Of course there are dud teachers - I had more than my share - but most do a very hard job very well.

It's a thankless job. I think teaching kids in primary and selective high schools would be the go. If I was a teacher, I would steer clear of normal high schools. And in the public sector, having savage funding cuts year after year must take its toll after a while. It's a real credit to the teaching profession that our outcomes are at the level they are, all things considered.
Solo piano

Re: General Discussions

Reply #321
I wouldn't think anyone on those reality shows is a fair representation of their demographic / profession - I haven't looked into it, and nor do I intend to, but I'd bet London to a brick that all those contestants are specifically chosen because they exhibit psychopathic tendencies. 
Nonetheless, he occupation was a teacher and she couldn't string two words together nor pronounce them properly. Like the show, she was embarrassing.
2017 - 16th
2018 - Wooden Spoon
2019 - 16th
2020 - dare to dream? 11th is better than last I suppose
2021 - Pi$$ or get off the pot

Re: General Discussions

Reply #322
My wife and daughter are teachers, brilliant ones at that (no bias) so I wouldn't tar them all with the same brush. However, if you want to see how low the standards have plummeted and if you can bring yourself down to the level, purely for investigative purposes, watch a few episodes of Married At First Sight that just finished. There was a young lass on the series that was a teacher, good lord I wouldn't entrust her with teaching a dog/cat let alone a child.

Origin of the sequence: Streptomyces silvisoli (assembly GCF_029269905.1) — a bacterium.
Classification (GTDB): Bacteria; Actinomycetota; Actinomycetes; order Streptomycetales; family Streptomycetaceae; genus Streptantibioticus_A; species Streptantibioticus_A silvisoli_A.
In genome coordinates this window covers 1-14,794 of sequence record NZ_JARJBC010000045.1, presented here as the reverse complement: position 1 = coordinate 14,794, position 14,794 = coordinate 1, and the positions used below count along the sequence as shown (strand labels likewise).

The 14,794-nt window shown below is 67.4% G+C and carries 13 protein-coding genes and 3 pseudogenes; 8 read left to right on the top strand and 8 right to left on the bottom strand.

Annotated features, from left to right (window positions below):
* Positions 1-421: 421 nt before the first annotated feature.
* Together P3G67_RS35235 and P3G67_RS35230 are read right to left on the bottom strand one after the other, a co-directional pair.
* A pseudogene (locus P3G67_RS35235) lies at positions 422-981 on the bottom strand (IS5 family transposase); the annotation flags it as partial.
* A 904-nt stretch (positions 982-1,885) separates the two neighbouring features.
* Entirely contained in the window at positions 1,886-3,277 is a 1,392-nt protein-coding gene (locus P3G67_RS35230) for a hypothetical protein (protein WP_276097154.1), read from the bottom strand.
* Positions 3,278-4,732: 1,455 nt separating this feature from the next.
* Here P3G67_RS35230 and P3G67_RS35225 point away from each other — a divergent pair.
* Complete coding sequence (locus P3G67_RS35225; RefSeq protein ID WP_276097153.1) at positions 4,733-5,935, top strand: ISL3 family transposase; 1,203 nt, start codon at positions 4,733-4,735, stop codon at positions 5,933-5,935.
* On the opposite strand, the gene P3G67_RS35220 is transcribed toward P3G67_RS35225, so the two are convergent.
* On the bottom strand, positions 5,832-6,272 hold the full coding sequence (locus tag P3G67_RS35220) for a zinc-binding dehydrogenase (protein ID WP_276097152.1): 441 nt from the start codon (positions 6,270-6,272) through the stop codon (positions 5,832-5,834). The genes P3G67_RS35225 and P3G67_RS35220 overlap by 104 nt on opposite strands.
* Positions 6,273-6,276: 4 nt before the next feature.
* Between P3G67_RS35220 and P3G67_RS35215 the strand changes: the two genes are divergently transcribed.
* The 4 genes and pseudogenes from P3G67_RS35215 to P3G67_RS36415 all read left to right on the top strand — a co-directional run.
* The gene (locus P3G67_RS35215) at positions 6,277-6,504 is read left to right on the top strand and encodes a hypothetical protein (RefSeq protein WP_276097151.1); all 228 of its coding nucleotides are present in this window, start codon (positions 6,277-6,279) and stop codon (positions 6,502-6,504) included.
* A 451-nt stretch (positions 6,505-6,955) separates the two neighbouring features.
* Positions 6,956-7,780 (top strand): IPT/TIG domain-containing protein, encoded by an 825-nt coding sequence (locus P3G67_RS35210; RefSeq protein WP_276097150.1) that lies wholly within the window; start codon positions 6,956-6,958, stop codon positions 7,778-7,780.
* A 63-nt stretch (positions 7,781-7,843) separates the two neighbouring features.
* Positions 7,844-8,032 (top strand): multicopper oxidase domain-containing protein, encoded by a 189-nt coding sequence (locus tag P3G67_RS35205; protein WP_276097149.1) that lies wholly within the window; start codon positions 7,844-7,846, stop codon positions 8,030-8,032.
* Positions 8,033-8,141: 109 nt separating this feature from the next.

I don't recall saying that nor ever implying it GTC.  I did learn about Aboriginal culture heavily in 1971 and '72 and got a 98 / A score in the Australian History Matriculation exam later that year.  And a free scholarship to University on the back of the other three "A" scores I managed in other subjects.

But I strongly object to the fantasies of Bruce Pascoe being paraded as fact.

And I was at pains to stress a well rounded education, something that is sadly lacking in today's classrooms.  God knows the number of CVs I've dismissed after a single reading because of grammar and spelling, simple math by mind, not machine ... the very basics of communication.

We have a third grade education system yet all the amenities and comforts never present when I went through high school.  We just had an abundance of quality in the teaching ranks

Re: General Discussions

Reply #323